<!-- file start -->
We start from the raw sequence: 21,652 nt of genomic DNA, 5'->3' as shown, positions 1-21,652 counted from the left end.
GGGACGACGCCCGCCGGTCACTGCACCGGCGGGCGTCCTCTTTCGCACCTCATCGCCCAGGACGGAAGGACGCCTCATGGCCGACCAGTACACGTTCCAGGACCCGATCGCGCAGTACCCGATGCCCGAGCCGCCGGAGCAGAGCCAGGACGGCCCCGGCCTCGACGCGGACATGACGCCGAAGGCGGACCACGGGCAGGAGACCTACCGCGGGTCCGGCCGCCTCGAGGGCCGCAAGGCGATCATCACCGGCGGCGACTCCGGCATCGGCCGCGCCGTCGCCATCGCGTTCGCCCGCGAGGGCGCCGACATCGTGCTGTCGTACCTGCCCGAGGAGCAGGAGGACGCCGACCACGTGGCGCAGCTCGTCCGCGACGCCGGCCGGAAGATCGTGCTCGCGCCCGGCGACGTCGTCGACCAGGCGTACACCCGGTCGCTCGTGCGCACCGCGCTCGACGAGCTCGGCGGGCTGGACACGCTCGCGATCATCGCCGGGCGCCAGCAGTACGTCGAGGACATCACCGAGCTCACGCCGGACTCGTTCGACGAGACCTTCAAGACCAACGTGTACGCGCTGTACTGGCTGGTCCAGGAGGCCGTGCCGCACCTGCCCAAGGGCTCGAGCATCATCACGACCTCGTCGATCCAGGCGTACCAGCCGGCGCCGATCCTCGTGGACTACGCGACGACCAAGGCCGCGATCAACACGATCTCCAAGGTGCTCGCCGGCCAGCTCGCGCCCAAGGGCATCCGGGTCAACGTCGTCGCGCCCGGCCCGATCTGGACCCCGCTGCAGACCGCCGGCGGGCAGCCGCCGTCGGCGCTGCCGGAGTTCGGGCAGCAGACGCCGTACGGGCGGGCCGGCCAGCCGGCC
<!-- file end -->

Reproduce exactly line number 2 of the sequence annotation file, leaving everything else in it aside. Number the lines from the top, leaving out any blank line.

GGGACGACGCCCGCCGGTCACTGCACCGGCGGGCGTCCTCTTTCGCACCTCATCGCCCAGGACGGAAGGACGCCTCATGGCCGACCAGTACACGTTCCAGGACCCGATCGCGCAGTACCCGATGCCCGAGCCGCCGGAGCAGAGCCAGGACGGCCCCGGCCTCGACGCGGACATGACGCCGAAGGCGGACCACGGGCAGGAGACCTACCGCGGGTCCGGCCGCCTCGAGGGCCGCAAGGCGATCATCACCGGCGGCGACTCCGGCATCGGCCGCGCCGTCGCCATCGCGTTCGCCCGCGAGGGCGCCGACATCGTGCTGTCGTACCTGCCCGAGGAGCAGGAGGACGCCGACCACGTGGCGCAGCTCGTCCGCGACGCCGGCCGGAAGATCGTGCTCGCGCCCGGCGACGTCGTCGACCAGGCGTACACCCGGTCGCTCGTGCGCACCGCGCTCGACGAGCTCGGCGGGCTGGACACGCTCGCGATCATCGCCGGGCGCCAGCAGTACGTCGAGGACATCACCGAGCTCACGCCGGACTCGTTCGACGAGACCTTCAAGACCAACGTGTACGCGCTGTACTGGCTGGTCCAGGAGGCCGTGCCGCACCTGCCCAAGGGCTCGAGCATCATCACGACCTCGTCGATCCAGGCGTACCAGCCGGCGCCGATCCTCGTGGACTACGCGACGACCAAGGCCGCGATCAACACGATCTCCAAGGTGCTCGCCGGCCAGCTCGCGCCCAAGGGCATCCGGGTCAACGTCGTCGCGCCCGGCCCGATCTGGACCCCGCTGCAGACCGCCGGCGGGCAGCCGCCGTCGGCGCTGCCGGAGTTCGGGCAGCAGACGCCGTACGGGCGGGCCGGCCAGCCGGCC